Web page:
I've got to be honest and say don't bother. If you want to see a significant improvement then you need to spend the money. I think this video might help consolidate your decision although it sounds like you've decided already.
 
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Dodgexander

Moderator
I don't mind waiting for the prices to come down, I just want to make sure that I get a really good upgrade for my money. Based on the reviews, I'm worried that the hisense won't have the most accurate hdr image out of the box and I don't wanna pay for professional calibration. I'll still be watching 1080p content and sports, so I worry about motion and processing.
HDR picture accuracy is common problem with TVs, Samsung models are actually less accurate at tracking brightness than the Hisense is. Many TVs don't even make it possible to properly calibrate HDR mode at all.

HDR would be the least of my worries if buying this TV. I would worry more if I was using the built in tuner, or that the judder in movies didn't get resolved. The motion issues should all be sorted in the latest update.

But if you want a better all round TV then you should keep an eye out for refurbs?
Good HDR tvs are already affordable...

Coming to this place will only lead you to believe that nothing under 1k is worth buying when it comes to HDR - and lets be fair here, you haven't actually exp HDR, so how do you know their opinion lines up with yours? You may well find that a mid range Samsung is more then good enough for you, while some TV nerd writes it off because someone on youtube said the colours were out a little...

Spend a few hours browsing local shops and product test with your own eyes. You may well be surprised.
I think you're way off the mark here. If someone thinks HDR looks good on a cheaper TV its only because people don't know better. Someone may well buy a cheaper TV and use HDR and think its impressive, but that isn't because they are viewing it as its intended to be, its because they notice the colours are better without noticing problems in other areas of the image...or its because the content they are watching is already such a big improvement compared to their old TV.

Very few people in this situation are going to choose to watch the SDR version instead, and discover quite what they are missing. When using built in apps in many cases you don't even have the option of choosing.

Most people would agree that HDR requires a baseline of specifications, and that is something that is generally accepted by both users and professionals in the industry. I've experienced first hand the difference between how a cheaper TV displays HDR compared to a more expensive one, and the difference is night and day.

Definitely don't want to visit any shops to view TVs and make your own conclusion. That is one of the number one rules when shopping for a TV. Never judge on what you see in the shop.

I wrote more on HDR here: All about HDR (High Dynamic Range)

Frankly its complete nonsense that manufacturers are even making cheaper TVs and advertising HDR is a feature on them. It's nothing more than false advertising. It would be different if they were able to compress HDR down with minimal side effects, but they can't, and it creates too many issues with the picture.
 

zeppelino

Distinguished Member
What sources would you use? How much hdr would you watch?

Netflix? Prime? Sky? Uhd discs?

What’s your main usage likely to be?
 

Sloppy Bob

Distinguished Member
Frankly its complete nonsense that manufacturers are even making cheaper TVs and advertising HDR is a feature on them. It's nothing more than false advertising. It would be different if they were able to compress HDR down with minimal side effects, but they can't, and it creates too many issues with the picture.

You're spot on, the only thing I'd add is it's there purely for compatibility. Early non-HDR 4K TVs and displays, when viewing HDR material, looked awful with colours all washed out and an odd green/grey tint to them. Making the TVs HDR "compatible" does away with that issue but still doesn't make the TV in any way HDR capable.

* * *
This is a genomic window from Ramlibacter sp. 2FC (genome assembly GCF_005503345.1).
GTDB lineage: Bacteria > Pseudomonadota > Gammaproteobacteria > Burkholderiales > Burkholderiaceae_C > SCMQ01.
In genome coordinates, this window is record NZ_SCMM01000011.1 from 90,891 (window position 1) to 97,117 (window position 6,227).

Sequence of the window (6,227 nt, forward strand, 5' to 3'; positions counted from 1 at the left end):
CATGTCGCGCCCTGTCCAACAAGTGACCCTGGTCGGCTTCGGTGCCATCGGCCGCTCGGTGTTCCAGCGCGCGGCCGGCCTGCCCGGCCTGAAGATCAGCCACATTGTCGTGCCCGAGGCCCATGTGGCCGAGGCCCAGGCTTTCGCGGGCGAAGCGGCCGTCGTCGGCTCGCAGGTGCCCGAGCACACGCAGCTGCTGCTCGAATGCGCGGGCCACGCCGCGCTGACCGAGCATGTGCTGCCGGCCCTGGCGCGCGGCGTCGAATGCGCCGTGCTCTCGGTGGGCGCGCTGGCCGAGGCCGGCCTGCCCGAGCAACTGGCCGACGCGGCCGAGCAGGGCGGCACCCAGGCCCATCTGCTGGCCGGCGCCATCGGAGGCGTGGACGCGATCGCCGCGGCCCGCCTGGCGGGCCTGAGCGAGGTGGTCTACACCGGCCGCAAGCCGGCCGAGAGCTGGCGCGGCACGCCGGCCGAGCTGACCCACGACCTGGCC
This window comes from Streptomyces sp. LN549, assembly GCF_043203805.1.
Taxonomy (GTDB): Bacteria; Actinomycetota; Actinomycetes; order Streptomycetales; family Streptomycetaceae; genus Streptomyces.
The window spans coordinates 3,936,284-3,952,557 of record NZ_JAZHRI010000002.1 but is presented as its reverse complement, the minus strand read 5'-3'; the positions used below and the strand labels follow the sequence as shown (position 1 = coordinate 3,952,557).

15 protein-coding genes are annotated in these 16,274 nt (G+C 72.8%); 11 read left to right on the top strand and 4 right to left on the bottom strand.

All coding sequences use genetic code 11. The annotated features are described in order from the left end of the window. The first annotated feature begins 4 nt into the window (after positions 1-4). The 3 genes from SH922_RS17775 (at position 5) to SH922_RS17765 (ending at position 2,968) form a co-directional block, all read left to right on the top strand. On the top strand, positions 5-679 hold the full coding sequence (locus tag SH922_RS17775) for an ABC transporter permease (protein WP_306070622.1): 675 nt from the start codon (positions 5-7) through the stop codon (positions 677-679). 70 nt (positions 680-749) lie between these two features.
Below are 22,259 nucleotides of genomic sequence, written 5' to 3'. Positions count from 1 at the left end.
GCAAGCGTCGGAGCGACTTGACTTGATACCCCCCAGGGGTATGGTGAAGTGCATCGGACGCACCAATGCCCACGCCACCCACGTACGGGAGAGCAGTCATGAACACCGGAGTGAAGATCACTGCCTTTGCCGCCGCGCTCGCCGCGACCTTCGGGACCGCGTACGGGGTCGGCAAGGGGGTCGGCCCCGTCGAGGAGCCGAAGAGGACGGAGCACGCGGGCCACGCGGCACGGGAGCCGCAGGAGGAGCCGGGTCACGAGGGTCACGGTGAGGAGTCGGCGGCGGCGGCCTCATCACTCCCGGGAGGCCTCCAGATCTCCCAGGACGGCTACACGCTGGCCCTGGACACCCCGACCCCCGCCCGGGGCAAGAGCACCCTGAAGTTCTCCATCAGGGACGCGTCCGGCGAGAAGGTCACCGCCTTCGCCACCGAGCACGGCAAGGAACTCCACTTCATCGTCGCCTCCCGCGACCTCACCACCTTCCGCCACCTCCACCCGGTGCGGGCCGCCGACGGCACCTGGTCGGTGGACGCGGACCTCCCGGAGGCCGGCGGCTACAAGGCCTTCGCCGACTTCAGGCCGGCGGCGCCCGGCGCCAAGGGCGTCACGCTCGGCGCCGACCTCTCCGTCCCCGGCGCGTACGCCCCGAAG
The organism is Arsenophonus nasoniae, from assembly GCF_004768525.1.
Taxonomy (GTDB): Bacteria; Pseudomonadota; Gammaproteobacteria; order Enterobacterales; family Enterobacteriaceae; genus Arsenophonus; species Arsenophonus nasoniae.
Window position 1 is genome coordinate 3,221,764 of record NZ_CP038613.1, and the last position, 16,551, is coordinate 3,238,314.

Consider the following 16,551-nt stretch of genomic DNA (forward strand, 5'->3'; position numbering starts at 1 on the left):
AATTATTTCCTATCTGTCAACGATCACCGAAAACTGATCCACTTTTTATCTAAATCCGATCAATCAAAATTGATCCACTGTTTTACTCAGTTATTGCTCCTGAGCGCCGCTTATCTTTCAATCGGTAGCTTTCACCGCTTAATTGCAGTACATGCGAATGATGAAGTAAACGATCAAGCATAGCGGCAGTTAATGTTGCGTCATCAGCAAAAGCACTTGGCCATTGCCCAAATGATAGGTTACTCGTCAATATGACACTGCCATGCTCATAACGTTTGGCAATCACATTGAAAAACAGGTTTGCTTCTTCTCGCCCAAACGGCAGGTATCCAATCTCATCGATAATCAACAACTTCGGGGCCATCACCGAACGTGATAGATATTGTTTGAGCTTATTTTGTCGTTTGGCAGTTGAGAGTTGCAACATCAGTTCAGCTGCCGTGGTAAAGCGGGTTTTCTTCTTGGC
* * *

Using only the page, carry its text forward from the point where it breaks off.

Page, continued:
It's even more ridiculous when they advertise it as having Dolby Vision and HDR10+ when it's not capable of showing basic HDR.
 

Dodgexander

Moderator
Early non-HDR 4K TVs and displays, when viewing HDR material, looked awful with colours all washed out and an odd green/grey tint to them.
I don't think this has really improved with the budget TVs. There are some that have better tone mapping like Panasonic models, but those are so expensive they aren't really cheap TVs any more.

But yeah, for compatibility and its a lot more compatible with dynamic HDR than static, but its still really messy.
 

wohnjick

Novice Member
Thanks for the clarification guys, I'll just be patient enough to wait for the hisense to become cheaper, or perhaps I'll get lucky with a deal from Sony.

As for Zeppelino's question - My main usage would be 4k hdr through streaming services and uhd blu ray. This brings another question to mind. I know that streaming is inferior to blu ray discs, so does that mean the hdr quality of a 4k blu ray movie would be significantly superior to the digital version in 4k?
 

Dodgexander

Moderator
I know that streaming is inferior to blu ray discs, so does that mean the hdr quality of a 4k blu ray movie would be significantly superior to the digital version in 4k?
Short answer is yes. Long answer depends on the title and the platform.
This is an interesting video comparing Apple TV to UHD Blu-Ray:


But Apple is higher quality than the likes of Netflix/Amazon, so we haven't quite got to the stage where physical media is beaten in quality yet.

The other factor is also sound. Perhaps not noticeable with a soundbar, and certainly not with TV speakers. But Blu-Rays have uncompressed sound which will sound a lot better on a decent AVR and speaker package than the compressed audio of streams.
 

martin 39

Well-known Member
I think there is better value now than we ever had considering the size and quality of tv you can get for a grand compared to the price plasma was or even high end crt
 

gmoore23

Active Member

12 months guarantee from a reputable seller.
 

LCDseeker

Distinguished Member

12 months guarantee from a reputable seller.

I think they do warranty extensions as well. That's alot of television for the money.
 

wohnjick

Novice Member
I called richer sounds and we agreed that it would be a good idea to call them back after the 20th of October at the earliest to see if I can go to their stores and demo some 4k footage from my usb.